How to display line numbers in JTable

Its unfortunately that Java Swing does not include a feature to show the line number for each row on a JTable. This would be similar to the line numbers shown in a spreadsheet application. Fortunately, Swing’s flexibility and extensibility allows us to create one with ease.

Most of the solutions out there are based on using two tables side-by-side. One to represent the main table and the other to display the line numbers. There are event handlers listening on the main table to update the line number table.

I present another solution which is based on a single JComponent that will render the line numbers. This is lighter and more easily customizable in case you need to add additional features or behaviors.


Stop hardcoding column numbers in your TableModel

If you always been using column numbers when implementing your TableModel, you’ll know that it a burden when you have to change the order of the columns.

If you normally do the following in your TableModel implementation:

    @Override public String getColumnName(int column) {
        switch(column) {
            case 0: return "Closing Date";
            case 1: return "Open Price";
            case 2: return "Day High";
            case 3: return "Day Low";
            case 4: return "Close< Price";
        return null;

You'll have to go through the source code and re-number each column whenever you need to change the order of the columns. There will be multiple places to update, such as the getColumnName and getValueAt methods. If you do complex rendering then you will also need to update the TableCellRenderer implementation as well.

To avoid hardcoding the column numbers, you can use enums. Enums are both more descriptive and have ordinal values.


How to create a multi-line column header

If you didn’t already know, you can embed simple HTML inside all Swing text components including JLabel. The default renderer for a the column header is a JLabel component. In order to create a multiple row header, simply use HTML markup with a “<br>” HTML separating the rows.


An easier way to parse a CSV file

I personally use the opencsv library to parse csv (comma separated value) files. It is a simple and powerful library with a commercial-friendly license. You can use it to directly parse a CSV file, or use its JavaBean binding feature. I prefer to use the JavaBean binding approach as it removes the mundane work of converting text to Java native types.

Below is an example of how to use JavaBeans binding feature of the opencsv library.

I will parse the historical stock prices of Apple Inc. downloaded from Yahoo! Finance.


Opening files with native applications across multiple platforms

I was working on a project, which required the ability to export the contents of the table as a Microsoft Excel file. After saving the file, the file had to be open immediately by Microsoft Excel. However this is multi-platform application and needed to support at least Windows, Mac and Linux. What if the user didn’t have Microsoft Excel installed, but they did have another program capable of editing/viewing Excel files? Users may have installed alternatives such as Open Office, Libre Office, and Microsoft Office for Mac. How can a Java Swing program invoke an unknown native program without having to program to every native executable? After searching the web, there was an elegant solution.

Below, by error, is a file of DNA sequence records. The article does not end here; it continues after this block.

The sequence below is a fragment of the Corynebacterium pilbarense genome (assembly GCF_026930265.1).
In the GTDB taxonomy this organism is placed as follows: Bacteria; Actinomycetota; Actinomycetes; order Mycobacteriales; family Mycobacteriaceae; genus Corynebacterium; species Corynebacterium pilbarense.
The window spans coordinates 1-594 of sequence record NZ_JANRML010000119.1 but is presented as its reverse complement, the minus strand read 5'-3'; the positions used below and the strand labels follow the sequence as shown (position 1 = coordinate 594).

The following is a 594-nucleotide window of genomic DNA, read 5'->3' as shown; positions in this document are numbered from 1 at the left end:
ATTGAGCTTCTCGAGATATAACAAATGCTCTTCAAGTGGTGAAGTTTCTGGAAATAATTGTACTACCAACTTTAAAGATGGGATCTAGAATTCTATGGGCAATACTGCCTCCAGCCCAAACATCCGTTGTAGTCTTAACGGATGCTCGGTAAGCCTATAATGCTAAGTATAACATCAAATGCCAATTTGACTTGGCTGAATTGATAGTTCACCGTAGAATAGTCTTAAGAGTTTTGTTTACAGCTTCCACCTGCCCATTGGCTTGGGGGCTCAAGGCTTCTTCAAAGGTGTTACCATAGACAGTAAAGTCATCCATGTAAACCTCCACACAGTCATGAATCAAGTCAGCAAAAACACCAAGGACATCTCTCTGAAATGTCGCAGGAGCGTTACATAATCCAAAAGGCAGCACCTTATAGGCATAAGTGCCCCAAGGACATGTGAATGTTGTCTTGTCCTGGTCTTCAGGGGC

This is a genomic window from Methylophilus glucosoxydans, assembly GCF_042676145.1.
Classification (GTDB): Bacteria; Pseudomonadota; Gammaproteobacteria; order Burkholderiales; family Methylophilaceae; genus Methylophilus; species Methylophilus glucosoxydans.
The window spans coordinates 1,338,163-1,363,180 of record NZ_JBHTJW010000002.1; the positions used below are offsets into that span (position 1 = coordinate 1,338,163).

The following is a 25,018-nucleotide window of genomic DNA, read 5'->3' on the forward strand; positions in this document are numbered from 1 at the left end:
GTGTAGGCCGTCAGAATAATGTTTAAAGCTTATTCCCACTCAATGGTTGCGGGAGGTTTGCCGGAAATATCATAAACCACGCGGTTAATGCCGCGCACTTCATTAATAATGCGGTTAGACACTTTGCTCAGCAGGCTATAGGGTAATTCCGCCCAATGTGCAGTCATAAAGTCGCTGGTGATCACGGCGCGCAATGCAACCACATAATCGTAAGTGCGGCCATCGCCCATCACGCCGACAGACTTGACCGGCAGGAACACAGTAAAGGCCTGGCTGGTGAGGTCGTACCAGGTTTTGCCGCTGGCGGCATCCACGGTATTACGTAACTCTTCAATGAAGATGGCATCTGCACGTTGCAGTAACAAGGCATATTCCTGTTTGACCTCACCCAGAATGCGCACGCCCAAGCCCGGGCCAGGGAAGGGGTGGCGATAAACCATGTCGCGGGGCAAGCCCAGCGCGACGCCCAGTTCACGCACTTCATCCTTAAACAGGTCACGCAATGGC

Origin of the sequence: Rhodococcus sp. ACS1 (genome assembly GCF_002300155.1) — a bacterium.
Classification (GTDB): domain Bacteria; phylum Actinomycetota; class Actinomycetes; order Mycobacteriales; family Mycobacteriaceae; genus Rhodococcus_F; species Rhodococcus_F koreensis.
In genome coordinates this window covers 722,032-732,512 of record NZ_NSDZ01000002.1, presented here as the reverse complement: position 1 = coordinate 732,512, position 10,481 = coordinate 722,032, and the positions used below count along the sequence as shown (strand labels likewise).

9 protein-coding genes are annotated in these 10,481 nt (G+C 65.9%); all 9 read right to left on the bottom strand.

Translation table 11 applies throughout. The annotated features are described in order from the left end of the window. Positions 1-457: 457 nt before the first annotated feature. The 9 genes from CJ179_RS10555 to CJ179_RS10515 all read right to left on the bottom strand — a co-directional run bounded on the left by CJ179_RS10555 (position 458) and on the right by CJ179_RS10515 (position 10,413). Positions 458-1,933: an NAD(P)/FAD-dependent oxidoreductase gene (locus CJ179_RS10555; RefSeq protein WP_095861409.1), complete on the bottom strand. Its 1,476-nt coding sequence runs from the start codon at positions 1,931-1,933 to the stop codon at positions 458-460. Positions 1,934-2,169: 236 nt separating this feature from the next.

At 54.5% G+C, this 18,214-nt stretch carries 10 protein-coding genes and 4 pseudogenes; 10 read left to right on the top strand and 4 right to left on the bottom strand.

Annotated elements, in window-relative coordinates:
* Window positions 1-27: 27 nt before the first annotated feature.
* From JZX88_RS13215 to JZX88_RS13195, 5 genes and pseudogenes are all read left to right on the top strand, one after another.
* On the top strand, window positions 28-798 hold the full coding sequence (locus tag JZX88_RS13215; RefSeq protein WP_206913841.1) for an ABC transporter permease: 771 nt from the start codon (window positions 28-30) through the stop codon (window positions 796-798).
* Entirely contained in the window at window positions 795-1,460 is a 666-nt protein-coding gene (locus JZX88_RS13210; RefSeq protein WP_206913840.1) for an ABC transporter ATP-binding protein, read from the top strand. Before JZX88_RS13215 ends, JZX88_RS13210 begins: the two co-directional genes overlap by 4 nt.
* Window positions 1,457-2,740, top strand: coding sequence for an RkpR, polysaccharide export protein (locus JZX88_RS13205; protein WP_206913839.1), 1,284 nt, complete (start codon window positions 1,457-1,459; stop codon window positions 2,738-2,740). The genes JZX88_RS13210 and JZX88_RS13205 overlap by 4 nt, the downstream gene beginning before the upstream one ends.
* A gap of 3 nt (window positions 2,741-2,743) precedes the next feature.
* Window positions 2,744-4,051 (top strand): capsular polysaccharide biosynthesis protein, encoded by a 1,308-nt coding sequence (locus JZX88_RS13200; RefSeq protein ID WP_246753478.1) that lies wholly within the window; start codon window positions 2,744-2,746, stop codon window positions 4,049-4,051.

Do more with JPopupMenu

Java Swing’s JPopupMenu is very versatile for displaying any type of information. It can be used for more than just display a popup menu. JPopupMenu inherits all the features of java.awt.Container including the ability to set a LayoutManager and add one or more arbitrary java.awt.Component.

Below are two examples demonstrating how to use a JPopupMenu to “popup” more complex components. The first show a popup with an array of buttons and the second example shows a popup whose content is a table.


Improving the Swing GUI with seamless textured background images

With the simple use of seamless textured background images, you can make a dramatic improvement in the appearance of your Swing GUI. Seamless textures are great because you can tile them horizontally and vertically to fit any component size.

Here are some more examples with different textures:


Focus Tracker Demo

I just finished writing a library to track the focus of each focusable component. The focus is highlighted with an outline created by four brackets around the focused component. Check out the video to see it in action.

Display a JList with a Background Image

Ever wanted to use an image as a background of your JList component? Unfortunately the Swing library does not provide a simple method to set a image as a background. In order to do so, you are force to do some custom painting inside the paintComponent method. In the case of a JList, our custom painting has to be performed inside a custom implementation of a ListCellRenderer. Check out the video below to see it in action.


Free commercial friendly icon library

Open Icon Library is a collection of free commercial software friendly icons in PNG and SVG formats. The collection have over 5000 unique icons. I can’t want to get my hands on the SVG version and convert them into Java classes using Java 2D to draw the icons. Come back soon for an update.

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